such a thing as too much nature. But has anyone laid down a bare-minimum
FW: Yes, actually, Finnish health experts have concluded that people should dose themselves with at least five hours a month of time in nature to ward off depression. This is based on empirical research in a population that ranks pretty high for depression (Finnish people).
SM: What about the
planners who help mastermind urban spaces? Any great new examples where
planners, and the cities they influence, are taking note?
FW: Yes, I’m excited about the future directions that cities can go to make nature more accessible for more people. We live in these spaces, so we must make them livable. There are some great examples I talk about in the book – how Singapore has converted utility canals to park trails, how Korea has opened up underground creeks to daylight for birds and people, and how places like New York City are finding that green spaces, like the High Line, can be good for mental health and tax dollars alike.
SM: What scientific finding
did you find most profound – and why did it strike you?
FW: There are so many! Like the importance of outdoor play to child development. But if I had to pick one thing, after spending a week in the Idaho wilderness with women veterans who have PTSD, I became fascinated by the notion that awe – an emotion often triggered by nature – can actually reverse symptoms of PTSD. Awesome nature gives us perspective and makes us feel connected both to the universe and to each other. I witnessed the start of this transformation in these women. It was moving and it was a tremendous privilege.
SM: A nature fix is
easier for some folks to access than others. What are some of the greatest
FW: Probably the greatest barriers are cultural. Did you go outside into nature a lot as a child? Is it a comfortable place for you? Are your friends doing it? Are your schools incorporating it? Or is everyone staying inside with multi-player video games? Even if nature is comfortable for us, another very real barrier is simply time management. We’re busy. We don’t prioritize being outside because we don’t recognize how critical it is for our well-being. That’s what I really hope to change through writing this book.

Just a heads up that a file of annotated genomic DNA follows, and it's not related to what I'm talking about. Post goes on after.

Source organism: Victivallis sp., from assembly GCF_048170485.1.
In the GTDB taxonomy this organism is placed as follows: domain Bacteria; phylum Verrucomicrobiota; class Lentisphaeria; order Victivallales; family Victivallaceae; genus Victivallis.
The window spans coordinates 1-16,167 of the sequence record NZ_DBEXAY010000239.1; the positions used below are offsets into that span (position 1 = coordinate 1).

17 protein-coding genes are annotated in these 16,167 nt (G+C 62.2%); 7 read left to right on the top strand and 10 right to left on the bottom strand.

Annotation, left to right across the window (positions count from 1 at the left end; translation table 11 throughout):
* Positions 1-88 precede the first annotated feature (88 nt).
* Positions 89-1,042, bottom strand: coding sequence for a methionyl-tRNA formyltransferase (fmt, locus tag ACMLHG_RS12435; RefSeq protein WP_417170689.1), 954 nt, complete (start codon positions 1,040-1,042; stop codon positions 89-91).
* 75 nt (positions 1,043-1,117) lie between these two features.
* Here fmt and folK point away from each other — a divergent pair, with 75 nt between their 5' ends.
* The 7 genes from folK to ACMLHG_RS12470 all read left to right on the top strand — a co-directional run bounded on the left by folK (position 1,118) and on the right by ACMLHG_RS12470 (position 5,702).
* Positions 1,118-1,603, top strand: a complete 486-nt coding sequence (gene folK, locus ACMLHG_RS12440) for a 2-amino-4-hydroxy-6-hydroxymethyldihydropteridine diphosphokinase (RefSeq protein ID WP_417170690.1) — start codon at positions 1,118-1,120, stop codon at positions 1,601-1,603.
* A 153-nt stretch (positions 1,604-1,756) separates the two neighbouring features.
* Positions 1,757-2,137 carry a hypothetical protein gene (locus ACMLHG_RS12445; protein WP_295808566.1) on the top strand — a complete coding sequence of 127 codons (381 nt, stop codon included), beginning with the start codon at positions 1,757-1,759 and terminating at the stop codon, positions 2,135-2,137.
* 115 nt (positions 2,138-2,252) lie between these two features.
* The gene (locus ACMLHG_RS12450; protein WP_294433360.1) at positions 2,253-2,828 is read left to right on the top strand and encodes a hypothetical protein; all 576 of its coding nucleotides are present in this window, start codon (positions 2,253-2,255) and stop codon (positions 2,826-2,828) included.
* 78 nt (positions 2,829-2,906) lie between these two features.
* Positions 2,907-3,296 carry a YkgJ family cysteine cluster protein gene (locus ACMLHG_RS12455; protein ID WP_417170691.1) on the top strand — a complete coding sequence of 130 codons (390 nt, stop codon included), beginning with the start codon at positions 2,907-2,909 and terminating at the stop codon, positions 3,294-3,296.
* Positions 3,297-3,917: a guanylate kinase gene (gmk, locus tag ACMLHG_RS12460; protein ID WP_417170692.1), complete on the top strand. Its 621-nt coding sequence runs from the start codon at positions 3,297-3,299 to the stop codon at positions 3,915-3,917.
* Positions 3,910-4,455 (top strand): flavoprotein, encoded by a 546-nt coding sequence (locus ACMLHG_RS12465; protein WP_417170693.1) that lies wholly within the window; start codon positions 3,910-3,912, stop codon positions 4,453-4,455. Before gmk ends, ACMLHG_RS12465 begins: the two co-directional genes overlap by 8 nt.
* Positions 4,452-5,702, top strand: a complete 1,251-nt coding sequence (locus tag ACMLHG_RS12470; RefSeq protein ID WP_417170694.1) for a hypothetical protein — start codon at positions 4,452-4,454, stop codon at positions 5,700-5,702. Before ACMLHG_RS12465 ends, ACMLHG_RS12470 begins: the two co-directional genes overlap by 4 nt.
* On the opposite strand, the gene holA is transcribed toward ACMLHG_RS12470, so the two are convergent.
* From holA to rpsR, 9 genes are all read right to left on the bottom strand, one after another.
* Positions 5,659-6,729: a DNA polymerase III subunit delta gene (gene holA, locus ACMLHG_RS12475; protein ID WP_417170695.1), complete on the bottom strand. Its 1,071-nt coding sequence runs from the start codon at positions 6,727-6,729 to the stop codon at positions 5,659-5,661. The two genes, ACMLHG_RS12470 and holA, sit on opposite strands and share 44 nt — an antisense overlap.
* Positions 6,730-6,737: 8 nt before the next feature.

SM: In the end, the
poets, artists, novelists and philosophers have been right about nature’s awe.
But did you find a lot of woo-woo you had to wade through to find substantial
FW: Yes, there is a bit of a woo-woo in this space and I have a major allergy to it. I avoided the barefoot mystics for the most part, finding the skeptical neuroscientists a more interesting group. I like stories of how scientists get converted to certain ideas they didn’t start out buying.
SM: Weirdest encounter
on the journey of researching this book?
FW: The weirdest thing I experienced was trying to achieve the benefits of nature through Virtual Reality. I walked on a treadmill in a lab while looking at giant videos of a park trail. The technology just didn’t work for me at all. I was hooked up to all these loud machines. I felt nauseous and claustrophobic. It was absolutely the opposite of being in nature. The lesson: Go outside, where it’s real.